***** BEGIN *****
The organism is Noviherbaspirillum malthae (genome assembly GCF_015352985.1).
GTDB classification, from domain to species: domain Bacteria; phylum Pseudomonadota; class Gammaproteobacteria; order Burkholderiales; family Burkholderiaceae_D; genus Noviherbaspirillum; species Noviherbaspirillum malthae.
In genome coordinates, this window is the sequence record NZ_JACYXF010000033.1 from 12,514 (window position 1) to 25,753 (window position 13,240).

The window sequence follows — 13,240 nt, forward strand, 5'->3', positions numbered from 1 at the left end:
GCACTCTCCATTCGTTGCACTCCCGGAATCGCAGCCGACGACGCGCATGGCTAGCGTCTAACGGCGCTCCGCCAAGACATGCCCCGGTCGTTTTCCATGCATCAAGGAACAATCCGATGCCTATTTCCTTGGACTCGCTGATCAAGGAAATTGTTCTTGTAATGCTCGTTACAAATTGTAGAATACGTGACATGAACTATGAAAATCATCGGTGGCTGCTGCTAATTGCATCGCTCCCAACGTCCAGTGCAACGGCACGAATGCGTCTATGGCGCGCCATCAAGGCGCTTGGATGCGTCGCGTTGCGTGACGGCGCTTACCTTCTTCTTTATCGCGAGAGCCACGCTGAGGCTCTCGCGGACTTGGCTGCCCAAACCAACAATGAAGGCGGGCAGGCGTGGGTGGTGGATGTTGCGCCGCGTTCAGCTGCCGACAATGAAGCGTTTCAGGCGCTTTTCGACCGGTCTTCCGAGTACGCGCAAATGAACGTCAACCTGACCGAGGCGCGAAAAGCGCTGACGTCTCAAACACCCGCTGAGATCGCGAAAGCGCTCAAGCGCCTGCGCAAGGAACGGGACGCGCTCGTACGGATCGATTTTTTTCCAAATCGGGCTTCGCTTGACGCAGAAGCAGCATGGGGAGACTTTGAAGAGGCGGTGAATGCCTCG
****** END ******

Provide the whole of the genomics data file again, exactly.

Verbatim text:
The organism is Noviherbaspirillum malthae (genome assembly GCF_015352985.1).
GTDB classification, from domain to species: domain Bacteria; phylum Pseudomonadota; class Gammaproteobacteria; order Burkholderiales; family Burkholderiaceae_D; genus Noviherbaspirillum; species Noviherbaspirillum malthae.
In genome coordinates, this window is the sequence record NZ_JACYXF010000033.1 from 12,514 (window position 1) to 25,753 (window position 13,240).

The window sequence follows — 13,240 nt, forward strand, 5'->3', positions numbered from 1 at the left end:
GCACTCTCCATTCGTTGCACTCCCGGAATCGCAGCCGACGACGCGCATGGCTAGCGTCTAACGGCGCTCCGCCAAGACATGCCCCGGTCGTTTTCCATGCATCAAGGAACAATCCGATGCCTATTTCCTTGGACTCGCTGATCAAGGAAATTGTTCTTGTAATGCTCGTTACAAATTGTAGAATACGTGACATGAACTATGAAAATCATCGGTGGCTGCTGCTAATTGCATCGCTCCCAACGTCCAGTGCAACGGCACGAATGCGTCTATGGCGCGCCATCAAGGCGCTTGGATGCGTCGCGTTGCGTGACGGCGCTTACCTTCTTCTTTATCGCGAGAGCCACGCTGAGGCTCTCGCGGACTTGGCTGCCCAAACCAACAATGAAGGCGGGCAGGCGTGGGTGGTGGATGTTGCGCCGCGTTCAGCTGCCGACAATGAAGCGTTTCAGGCGCTTTTCGACCGGTCTTCCGAGTACGCGCAAATGAACGTCAACCTGACCGAGGCGCGAAAAGCGCTGACGTCTCAAACACCCGCTGAGATCGCGAAAGCGCTCAAGCGCCTGCGCAAGGAACGGGACGCGCTCGTACGGATCGATTTTTTTCCAAATCGGGCTTCGCTTGACGCAGAAGCAGCATGGGGAGACTTTGAAGAGGCGGTGAATGCCTCG